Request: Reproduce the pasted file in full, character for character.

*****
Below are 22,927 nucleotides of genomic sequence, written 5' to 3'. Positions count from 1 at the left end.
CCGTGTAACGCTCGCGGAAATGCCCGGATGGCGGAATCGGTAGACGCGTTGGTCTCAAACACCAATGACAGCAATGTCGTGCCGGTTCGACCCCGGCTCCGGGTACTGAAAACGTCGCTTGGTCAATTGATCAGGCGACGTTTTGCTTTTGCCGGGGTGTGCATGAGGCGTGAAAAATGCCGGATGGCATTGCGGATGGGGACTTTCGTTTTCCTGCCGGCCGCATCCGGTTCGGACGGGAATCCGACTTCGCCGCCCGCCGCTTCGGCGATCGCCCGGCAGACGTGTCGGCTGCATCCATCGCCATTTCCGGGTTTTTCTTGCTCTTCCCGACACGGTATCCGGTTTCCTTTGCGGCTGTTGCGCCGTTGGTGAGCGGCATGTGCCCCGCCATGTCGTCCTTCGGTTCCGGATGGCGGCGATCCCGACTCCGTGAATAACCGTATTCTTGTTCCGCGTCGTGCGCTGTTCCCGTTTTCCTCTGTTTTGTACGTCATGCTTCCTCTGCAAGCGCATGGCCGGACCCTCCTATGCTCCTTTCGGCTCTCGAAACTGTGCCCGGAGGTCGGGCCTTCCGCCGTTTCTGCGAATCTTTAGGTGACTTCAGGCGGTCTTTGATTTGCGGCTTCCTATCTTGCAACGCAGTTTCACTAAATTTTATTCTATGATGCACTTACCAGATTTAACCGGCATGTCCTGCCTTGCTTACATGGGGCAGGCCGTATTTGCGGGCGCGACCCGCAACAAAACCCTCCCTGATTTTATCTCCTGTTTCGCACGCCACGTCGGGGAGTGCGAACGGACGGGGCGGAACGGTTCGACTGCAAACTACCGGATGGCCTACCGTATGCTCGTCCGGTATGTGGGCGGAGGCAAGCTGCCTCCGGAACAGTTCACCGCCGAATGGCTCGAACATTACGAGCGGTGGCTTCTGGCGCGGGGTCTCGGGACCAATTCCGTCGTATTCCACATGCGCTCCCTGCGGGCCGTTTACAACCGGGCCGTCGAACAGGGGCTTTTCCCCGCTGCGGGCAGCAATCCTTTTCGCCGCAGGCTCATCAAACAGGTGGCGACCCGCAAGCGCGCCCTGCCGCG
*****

Below are 22,927 nucleotides of genomic sequence, written 5' to 3'. Positions count from 1 at the left end.
CCGTGTAACGCTCGCGGAAATGCCCGGATGGCGGAATCGGTAGACGCGTTGGTCTCAAACACCAATGACAGCAATGTCGTGCCGGTTCGACCCCGGCTCCGGGTACTGAAAACGTCGCTTGGTCAATTGATCAGGCGACGTTTTGCTTTTGCCGGGGTGTGCATGAGGCGTGAAAAATGCCGGATGGCATTGCGGATGGGGACTTTCGTTTTCCTGCCGGCCGCATCCGGTTCGGACGGGAATCCGACTTCGCCGCCCGCCGCTTCGGCGATCGCCCGGCAGACGTGTCGGCTGCATCCATCGCCATTTCCGGGTTTTTCTTGCTCTTCCCGACACGGTATCCGGTTTCCTTTGCGGCTGTTGCGCCGTTGGTGAGCGGCATGTGCCCCGCCATGTCGTCCTTCGGTTCCGGATGGCGGCGATCCCGACTCCGTGAATAACCGTATTCTTGTTCCGCGTCGTGCGCTGTTCCCGTTTTCCTCTGTTTTGTACGTCATGCTTCCTCTGCAAGCGCATGGCCGGACCCTCCTATGCTCCTTTCGGCTCTCGAAACTGTGCCCGGAGGTCGGGCCTTCCGCCGTTTCTGCGAATCTTTAGGTGACTTCAGGCGGTCTTTGATTTGCGGCTTCCTATCTTGCAACGCAGTTTCACTAAATTTTATTCTATGATGCACTTACCAGATTTAACCGGCATGTCCTGCCTTGCTTACATGGGGCAGGCCGTATTTGCGGGCGCGACCCGCAACAAAACCCTCCCTGATTTTATCTCCTGTTTCGCACGCCACGTCGGGGAGTGCGAACGGACGGGGCGGAACGGTTCGACTGCAAACTACCGGATGGCCTACCGTATGCTCGTCCGGTATGTGGGCGGAGGCAAGCTGCCTCCGGAACAGTTCACCGCCGAATGGCTCGAACATTACGAGCGGTGGCTTCTGGCGCGGGGTCTCGGGACCAATTCCGTCGTATTCCACATGCGCTCCCTGCGGGCCGTTTACAACCGGGCCGTCGAACAGGGGCTTTTCCCCGCTGCGGGCAGCAATCCTTTTCGCCGCAGGCTCATCAAACAGGTGGCGACCCGCAAGCGCGCCCTGCCGCG